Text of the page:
Thu, 06 Oct 2016 21:00:00 -0400Carl Ferrer, the chief executive officer of Amsterdam-based classified-ad site Backpage, was arrested in Texas Thursday afternoon at the Houston airport. Ferrer, who is the subject of a current Congressional-subcommittee investigation into the site's alleged role in sex trafficking, also had a warrant out in California for his arrest. The charges against him include pimping, conspiracy, pimping of a minor, and attempted pimping of a minor. None stem from things Ferrer is alleged to have done personally. Rather, it's asserted that because he own a classified-ad website—the second largest in the world, after Craigslist—where these activities may have happened, Ferrer himself is guilty of the charges. Upon arriving on a flight from Amsterdam to Texas Thursday, "nearly three dozen members of the Texas Attorney General's Law Enforcement Unit participated in Ferrer's arrest and the execution of a search warrant on the Dallas headquarters of Backpage," according to the Texas Attorney General's Office. "Making money off the backs of innocent human beings by allowing them to be exploited for modern-day slavery is not acceptable in Texas," Attorney General Paxton said in a statement. "I intend to use every resource my office has to make sure those who profit from the exploitation and trafficking of persons are held accountable to the fullest extent of the law." Outside the realm of politician hyperbole Backpage.com is a site much like Craigslist, its more well-known online classifieds counterpart. Like Craigslist, Backpage provides a space for people to post ads offering secondhand-lawnmower sales, independent housecleaning services, and all sorts of things—including, in the adult entertainment section of the site, things like strippers, dominatrixes, and sex. And like Craigslist—and Facebook, and Twitter, and every newspaper with a comment section—Backpage is protected by Section 230 of the federal Communications Decency Act. It says that user-generated content sites cannot be held strictly liable for things members or users post. Without Section 230, Twitter could be taken down over terrorism threats from anonymous ISIS members, Facebook could be destroyed because some users have been found to solicit sex from underage individuals in its messaging section, Reason could be liable for anything its commenters post, and Craigslist could be killed over someone selling a stolen TV there. But but but... the children! The children are actually being harmed by actions like Ferrer's arrest. I've written extensively about Backpage over the past few years, as well as about U.S. sex-trafficking investigations. While Backpage doesn't screen all its ads, it does employ people to monitor the adult section. And any ads suspected of containing anyone under 18 are reported to the National Center for Missing and Exploited Children. Countless investigations into child sex-trafficking in the U.S. have been solved with Backpage's help, as investigators all over the country have openly attested. Political opponents of the site like to imagine that without it, sex trafficking and the sexual exploitation of minors would simply cease. But the closure of sites like Backpage , where ads for adult sex workers and adults selling totally non-sex related things far outnumber any ads for illegal activity, wind up sending both independent sex workers and sexual exploiters to more underground venues or out onto the streets—places where there's no paper trail and no one screening anything or reporting any suspicious activity to the government.[...]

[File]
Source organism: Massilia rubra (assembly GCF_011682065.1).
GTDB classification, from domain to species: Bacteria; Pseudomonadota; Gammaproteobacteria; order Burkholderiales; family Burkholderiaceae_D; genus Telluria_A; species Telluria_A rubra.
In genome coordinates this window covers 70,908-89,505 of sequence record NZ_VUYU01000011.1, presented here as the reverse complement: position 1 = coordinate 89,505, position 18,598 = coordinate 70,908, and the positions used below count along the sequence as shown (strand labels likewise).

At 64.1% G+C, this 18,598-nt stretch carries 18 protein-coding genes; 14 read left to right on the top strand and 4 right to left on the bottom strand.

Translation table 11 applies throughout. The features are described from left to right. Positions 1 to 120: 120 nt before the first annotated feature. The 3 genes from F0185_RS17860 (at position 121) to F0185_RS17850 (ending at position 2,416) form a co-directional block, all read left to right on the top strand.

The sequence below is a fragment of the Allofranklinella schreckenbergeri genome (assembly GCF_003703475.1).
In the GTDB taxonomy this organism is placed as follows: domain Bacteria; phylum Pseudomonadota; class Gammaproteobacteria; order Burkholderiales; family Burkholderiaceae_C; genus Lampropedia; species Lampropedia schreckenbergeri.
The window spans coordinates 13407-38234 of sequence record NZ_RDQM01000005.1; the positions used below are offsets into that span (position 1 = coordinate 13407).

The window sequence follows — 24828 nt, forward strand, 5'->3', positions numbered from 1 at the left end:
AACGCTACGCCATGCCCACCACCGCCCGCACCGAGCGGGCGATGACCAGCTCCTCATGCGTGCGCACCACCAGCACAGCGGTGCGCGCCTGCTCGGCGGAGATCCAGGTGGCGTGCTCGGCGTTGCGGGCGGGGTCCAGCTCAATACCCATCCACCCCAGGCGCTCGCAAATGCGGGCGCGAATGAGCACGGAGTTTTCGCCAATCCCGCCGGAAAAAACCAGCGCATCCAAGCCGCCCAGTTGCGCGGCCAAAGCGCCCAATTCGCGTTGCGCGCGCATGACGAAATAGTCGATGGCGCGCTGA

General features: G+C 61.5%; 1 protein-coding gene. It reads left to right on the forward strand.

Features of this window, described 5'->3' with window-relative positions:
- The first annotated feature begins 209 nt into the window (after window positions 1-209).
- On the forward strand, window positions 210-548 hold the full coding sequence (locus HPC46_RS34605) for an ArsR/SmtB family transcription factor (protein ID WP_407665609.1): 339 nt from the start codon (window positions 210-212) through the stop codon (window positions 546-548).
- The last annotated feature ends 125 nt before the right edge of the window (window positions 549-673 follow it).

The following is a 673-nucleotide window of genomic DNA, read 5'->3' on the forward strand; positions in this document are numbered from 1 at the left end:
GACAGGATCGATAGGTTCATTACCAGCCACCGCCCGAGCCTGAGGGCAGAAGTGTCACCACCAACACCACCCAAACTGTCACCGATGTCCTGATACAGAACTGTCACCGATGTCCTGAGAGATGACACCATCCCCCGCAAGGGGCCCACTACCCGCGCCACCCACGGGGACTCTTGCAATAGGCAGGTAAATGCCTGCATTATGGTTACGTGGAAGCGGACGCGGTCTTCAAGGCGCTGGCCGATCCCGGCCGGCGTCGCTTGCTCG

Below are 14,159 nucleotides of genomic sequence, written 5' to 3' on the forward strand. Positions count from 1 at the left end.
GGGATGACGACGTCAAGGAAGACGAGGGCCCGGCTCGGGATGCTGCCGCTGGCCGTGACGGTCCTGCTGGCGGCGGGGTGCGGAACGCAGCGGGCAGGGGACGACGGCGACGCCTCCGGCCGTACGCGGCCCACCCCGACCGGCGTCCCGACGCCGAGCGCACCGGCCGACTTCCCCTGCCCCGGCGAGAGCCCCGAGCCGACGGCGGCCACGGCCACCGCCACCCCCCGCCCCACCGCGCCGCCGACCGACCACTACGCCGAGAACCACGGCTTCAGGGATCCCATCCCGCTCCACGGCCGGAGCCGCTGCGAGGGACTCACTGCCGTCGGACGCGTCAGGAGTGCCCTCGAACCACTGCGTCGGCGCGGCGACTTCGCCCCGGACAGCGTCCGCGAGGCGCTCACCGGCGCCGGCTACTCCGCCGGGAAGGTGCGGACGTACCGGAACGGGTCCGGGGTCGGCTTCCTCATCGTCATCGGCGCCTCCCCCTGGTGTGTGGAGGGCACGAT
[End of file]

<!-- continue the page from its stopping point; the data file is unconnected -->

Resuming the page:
Wed, 05 Oct 2016 14:00:00 -0400It looks like Judge Richard Posner's ruling will stand in Backpage's lawsuit against Cook County Sheriff Tom Dart. That means the classified-advertising website can keep doing business with Visa and Mastercard, which had temporarily stopped serving the site under threat of sanction from the Illinois sheriff. On October 3, the Supreme Court announced that it wouldn't hear Sheriff Dart's appeal of Posner's decision for the U.S. Court of Appeals for the 7th Circuit. That decision (which cited the Reason Foundation and Cato Institute) held that "Sheriff Dart, his office, and all employees, agents, or others who are acting or have acted for or on behalf of him, shall take no actions, formal or informal, to coerce or threaten credit card companies, processors, financial institutions, or other third parties with sanctions intended to ban credit card or other financial services from being provided to Backpage.com." Last month, the Supreme Court also declined an appeal from Backpage Chief Executive Officer Carl Ferrer related to subpoenas from a U.S. Senate subcommittee. The committee, led by Sens. Rob Portman (R-Ohio) and Claire McCaskill (D-Missouri), is conducting its own crusade against Backpage.com, which it claims facilitates sex trafficking. In August, U.S. District Judge Rosemary Collyer denied Backpage's motion to stay enforcement of the subpoenas, which demand various information about Backpage's business practices, and Backpage appealed to the Supreme Court. Chief Justice John Roberts initially issued a halt on the district court's decision. But on September 13, SCOTUS issued an order that said only this: "The application for stay, presented to The Chief Justice and by him referred to the Court, is denied. The order heretofore entered by The Chief Justice is vacated. Justice Alito took no part in the consideration or decision of this application." George Washington University law professor Jonathan Turley called the Supreme Court's decision not to consider the Backpage CEO's appeal "a sweeping reaffirmation of congressional subpoena authority." Backpage and Ferrer had launched "a broad-scale constitutional attack on the Senate subpoena," as Reuters legal editor Alison Frankel described it. After losing on those grounds, they were told by the government that was their one shot at protecting any corporate communications. Correspondence between Backpage lawyers and corporate officials must be turned over to the subcommittee, as lawyers had not asserted attorney-client privilege or prepared a log of protected documents when contesting the Senate's orders, so they no longer had a right to expect any such privileges. On September 16, Judge Collyer agreed, ordering Backpage to turn over the documents by October 10. "One broader worry is how all of this might erode Section 230—and alter the internet," noted Bloomberg Businessweek. Santa Clara University School law professor Eric Goldman told Bloomberg: "We're seeing some judges who are just so concerned about harm to victims online that they'll twist law in whatever direction it needs to be twisted."[...]